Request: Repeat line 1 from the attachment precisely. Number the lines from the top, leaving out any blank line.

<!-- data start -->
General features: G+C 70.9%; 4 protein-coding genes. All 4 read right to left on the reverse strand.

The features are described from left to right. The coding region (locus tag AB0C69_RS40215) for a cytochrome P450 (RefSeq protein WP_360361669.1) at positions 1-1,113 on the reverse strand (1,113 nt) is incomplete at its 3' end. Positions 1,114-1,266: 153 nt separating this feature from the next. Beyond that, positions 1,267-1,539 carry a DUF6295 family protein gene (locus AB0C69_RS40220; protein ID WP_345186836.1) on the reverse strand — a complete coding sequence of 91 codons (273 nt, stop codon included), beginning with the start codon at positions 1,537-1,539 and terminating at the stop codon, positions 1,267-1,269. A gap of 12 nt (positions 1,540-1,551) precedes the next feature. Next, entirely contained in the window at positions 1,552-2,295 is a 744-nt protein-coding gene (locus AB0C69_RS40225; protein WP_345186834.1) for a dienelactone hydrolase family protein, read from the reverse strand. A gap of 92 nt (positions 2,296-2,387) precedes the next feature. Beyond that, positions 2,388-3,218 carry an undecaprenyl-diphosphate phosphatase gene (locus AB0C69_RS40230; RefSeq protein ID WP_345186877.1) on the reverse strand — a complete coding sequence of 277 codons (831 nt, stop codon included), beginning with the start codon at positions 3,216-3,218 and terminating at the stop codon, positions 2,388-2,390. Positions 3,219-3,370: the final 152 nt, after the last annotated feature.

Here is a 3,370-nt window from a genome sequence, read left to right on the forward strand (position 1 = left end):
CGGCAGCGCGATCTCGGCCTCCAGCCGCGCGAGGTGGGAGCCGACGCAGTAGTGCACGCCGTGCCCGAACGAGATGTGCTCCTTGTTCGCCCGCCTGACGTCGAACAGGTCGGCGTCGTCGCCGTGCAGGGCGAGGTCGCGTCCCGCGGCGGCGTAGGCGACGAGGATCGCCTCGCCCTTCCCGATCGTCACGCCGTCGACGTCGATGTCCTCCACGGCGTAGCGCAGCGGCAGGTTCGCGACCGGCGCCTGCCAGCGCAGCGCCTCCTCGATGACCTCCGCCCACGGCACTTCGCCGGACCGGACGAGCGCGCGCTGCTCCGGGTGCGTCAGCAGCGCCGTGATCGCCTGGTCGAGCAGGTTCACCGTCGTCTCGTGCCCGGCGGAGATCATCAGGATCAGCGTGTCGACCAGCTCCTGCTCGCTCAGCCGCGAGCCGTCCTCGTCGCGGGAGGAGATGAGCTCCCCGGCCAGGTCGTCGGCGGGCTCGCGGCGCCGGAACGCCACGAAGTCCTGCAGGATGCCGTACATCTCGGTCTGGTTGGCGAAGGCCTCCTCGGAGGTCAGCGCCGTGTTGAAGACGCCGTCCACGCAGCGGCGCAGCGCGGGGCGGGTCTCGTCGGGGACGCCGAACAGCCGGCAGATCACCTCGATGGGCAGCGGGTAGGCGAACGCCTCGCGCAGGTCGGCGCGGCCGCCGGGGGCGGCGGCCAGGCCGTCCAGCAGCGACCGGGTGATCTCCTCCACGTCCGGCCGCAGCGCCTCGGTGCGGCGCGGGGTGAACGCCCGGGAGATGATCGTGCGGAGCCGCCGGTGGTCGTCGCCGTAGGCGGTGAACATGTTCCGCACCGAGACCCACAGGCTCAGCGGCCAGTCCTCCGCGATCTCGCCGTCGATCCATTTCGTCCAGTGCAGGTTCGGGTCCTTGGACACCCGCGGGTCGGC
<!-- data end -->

General features: G+C 70.9%; 4 protein-coding genes. All 4 read right to left on the reverse strand.